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Over-the-line briefing?

As previously reported at Crime & Federalism and Appellate Law & Practice, a couple of days ago during an appellate oral argument, Judge Pregerson of the Ninth Circuit publicly chastised counsel for the defendant, Wal-Mart, for what he considered to be harsh language toward the trial judge in Wal-Mart's brief. Last night, Howard Bashman posted a link to a PDF file of Wal-Mart's brief on his blog, How Appealing.

I've just finished reading Wal-Mart's brief to see what set Judge Pregerson off. Below the fold, I've quoted some passages that jumped out at me. The parts where Wal-Mart may have stepped over the line are in red text.

There will likely be many varying opinions about whether Judge Pregerson's ire was justified. By writing this post, I don't mean to criticize Wal-Mart's briefwriters. It's very easy to criticize from a distance; it's a lot harder to actually write a brief that conveys some honest feeling (a good thing)1 without crossing the line that Judge Pregerson thought had been crossed. The sole purpose here is for all of us to learn from this incident, as Wal-Mart's counsel undoubtedly has.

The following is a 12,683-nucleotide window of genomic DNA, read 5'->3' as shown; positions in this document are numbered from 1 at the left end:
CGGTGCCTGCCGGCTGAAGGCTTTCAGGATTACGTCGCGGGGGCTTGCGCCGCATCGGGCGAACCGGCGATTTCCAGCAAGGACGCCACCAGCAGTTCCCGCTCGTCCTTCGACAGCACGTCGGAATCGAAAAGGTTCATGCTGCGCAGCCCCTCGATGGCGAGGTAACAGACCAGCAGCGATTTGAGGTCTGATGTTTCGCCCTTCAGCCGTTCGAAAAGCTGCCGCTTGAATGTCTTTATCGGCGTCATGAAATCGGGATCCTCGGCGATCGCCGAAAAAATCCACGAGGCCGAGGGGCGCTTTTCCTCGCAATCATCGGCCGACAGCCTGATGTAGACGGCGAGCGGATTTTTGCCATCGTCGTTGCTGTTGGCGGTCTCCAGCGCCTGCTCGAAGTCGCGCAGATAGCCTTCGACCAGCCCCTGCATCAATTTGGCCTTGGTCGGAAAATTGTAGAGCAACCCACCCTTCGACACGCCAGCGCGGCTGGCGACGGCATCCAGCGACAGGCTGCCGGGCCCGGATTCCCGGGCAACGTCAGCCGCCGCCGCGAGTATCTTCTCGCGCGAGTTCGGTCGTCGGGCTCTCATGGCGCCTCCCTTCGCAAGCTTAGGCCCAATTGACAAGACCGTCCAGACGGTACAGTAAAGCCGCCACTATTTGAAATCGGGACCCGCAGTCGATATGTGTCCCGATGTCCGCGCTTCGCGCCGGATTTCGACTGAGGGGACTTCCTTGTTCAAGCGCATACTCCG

If you read below the fold, keep in mind that I've pulled these passages out of a 60-page brief that just barely sneaked under the 14,000-word limit. In other words, what you're getting here is the arguably offensive parts in concentrated form. If you want to see the passages in context, you'll have to read the entire brief.

1 See Bryan A. Garner, The Elements of Legal Style § 7.2 (2d ed. 2002).